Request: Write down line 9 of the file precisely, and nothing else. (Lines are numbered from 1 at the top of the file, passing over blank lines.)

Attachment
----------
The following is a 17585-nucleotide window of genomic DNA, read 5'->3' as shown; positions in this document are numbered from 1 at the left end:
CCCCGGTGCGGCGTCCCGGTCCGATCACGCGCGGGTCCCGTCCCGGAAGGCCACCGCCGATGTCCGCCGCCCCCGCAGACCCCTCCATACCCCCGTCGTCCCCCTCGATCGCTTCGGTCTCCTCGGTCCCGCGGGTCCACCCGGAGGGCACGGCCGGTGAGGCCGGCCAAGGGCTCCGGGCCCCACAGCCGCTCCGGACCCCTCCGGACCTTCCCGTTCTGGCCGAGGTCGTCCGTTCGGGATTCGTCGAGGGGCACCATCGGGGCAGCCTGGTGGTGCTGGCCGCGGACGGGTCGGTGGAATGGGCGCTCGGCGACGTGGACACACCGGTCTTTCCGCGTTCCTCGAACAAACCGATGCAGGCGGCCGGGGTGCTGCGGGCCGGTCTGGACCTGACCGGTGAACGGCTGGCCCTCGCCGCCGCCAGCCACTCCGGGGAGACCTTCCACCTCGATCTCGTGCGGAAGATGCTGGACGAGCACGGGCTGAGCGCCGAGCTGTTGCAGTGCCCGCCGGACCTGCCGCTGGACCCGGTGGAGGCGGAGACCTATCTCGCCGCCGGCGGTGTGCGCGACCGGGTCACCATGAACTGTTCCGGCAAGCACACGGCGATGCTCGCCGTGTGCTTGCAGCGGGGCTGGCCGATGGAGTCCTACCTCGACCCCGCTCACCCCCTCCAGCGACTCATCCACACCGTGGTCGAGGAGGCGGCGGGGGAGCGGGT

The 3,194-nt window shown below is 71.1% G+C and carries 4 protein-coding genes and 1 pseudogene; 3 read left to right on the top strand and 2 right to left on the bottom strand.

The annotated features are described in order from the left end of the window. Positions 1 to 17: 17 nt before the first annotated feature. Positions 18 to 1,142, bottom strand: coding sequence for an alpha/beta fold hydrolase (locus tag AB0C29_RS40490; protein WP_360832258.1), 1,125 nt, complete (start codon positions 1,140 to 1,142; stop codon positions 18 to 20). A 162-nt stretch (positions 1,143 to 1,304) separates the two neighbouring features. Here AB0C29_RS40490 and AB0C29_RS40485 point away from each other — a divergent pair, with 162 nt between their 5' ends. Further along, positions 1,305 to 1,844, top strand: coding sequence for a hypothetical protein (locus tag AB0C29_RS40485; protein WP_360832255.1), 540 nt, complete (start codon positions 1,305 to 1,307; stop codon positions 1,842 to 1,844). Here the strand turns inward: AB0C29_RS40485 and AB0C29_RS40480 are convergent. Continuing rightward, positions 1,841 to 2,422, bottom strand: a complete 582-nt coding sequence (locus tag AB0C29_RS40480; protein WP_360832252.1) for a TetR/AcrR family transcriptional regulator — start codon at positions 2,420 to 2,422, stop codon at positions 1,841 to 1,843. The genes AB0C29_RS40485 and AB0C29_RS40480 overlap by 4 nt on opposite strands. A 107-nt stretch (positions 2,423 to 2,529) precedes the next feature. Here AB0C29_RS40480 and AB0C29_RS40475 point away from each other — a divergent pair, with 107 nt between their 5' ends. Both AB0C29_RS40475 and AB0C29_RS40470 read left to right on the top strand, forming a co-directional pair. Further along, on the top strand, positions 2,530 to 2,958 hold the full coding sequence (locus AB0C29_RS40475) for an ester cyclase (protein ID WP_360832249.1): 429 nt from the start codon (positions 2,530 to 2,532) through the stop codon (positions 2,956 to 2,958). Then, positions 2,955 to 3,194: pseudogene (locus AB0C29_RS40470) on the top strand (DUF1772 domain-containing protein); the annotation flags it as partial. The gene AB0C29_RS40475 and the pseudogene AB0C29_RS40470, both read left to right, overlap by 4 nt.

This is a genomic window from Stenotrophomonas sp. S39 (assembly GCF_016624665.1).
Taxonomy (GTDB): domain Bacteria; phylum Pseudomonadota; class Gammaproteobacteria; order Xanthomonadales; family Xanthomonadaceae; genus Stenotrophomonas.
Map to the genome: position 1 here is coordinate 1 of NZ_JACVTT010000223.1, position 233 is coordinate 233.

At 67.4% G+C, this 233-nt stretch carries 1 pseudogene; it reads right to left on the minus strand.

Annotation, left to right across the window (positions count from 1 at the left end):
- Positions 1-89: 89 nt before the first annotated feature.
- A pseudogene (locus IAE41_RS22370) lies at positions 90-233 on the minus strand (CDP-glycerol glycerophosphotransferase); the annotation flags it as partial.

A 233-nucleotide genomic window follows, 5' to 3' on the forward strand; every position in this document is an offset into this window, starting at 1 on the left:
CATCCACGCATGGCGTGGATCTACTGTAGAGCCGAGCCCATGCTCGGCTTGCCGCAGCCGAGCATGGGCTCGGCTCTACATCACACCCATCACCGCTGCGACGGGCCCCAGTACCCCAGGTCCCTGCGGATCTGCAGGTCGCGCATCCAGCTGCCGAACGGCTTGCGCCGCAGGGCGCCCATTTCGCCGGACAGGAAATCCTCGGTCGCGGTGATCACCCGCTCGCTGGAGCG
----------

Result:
Annotation, left to right across the window (positions count from 1 at the left end):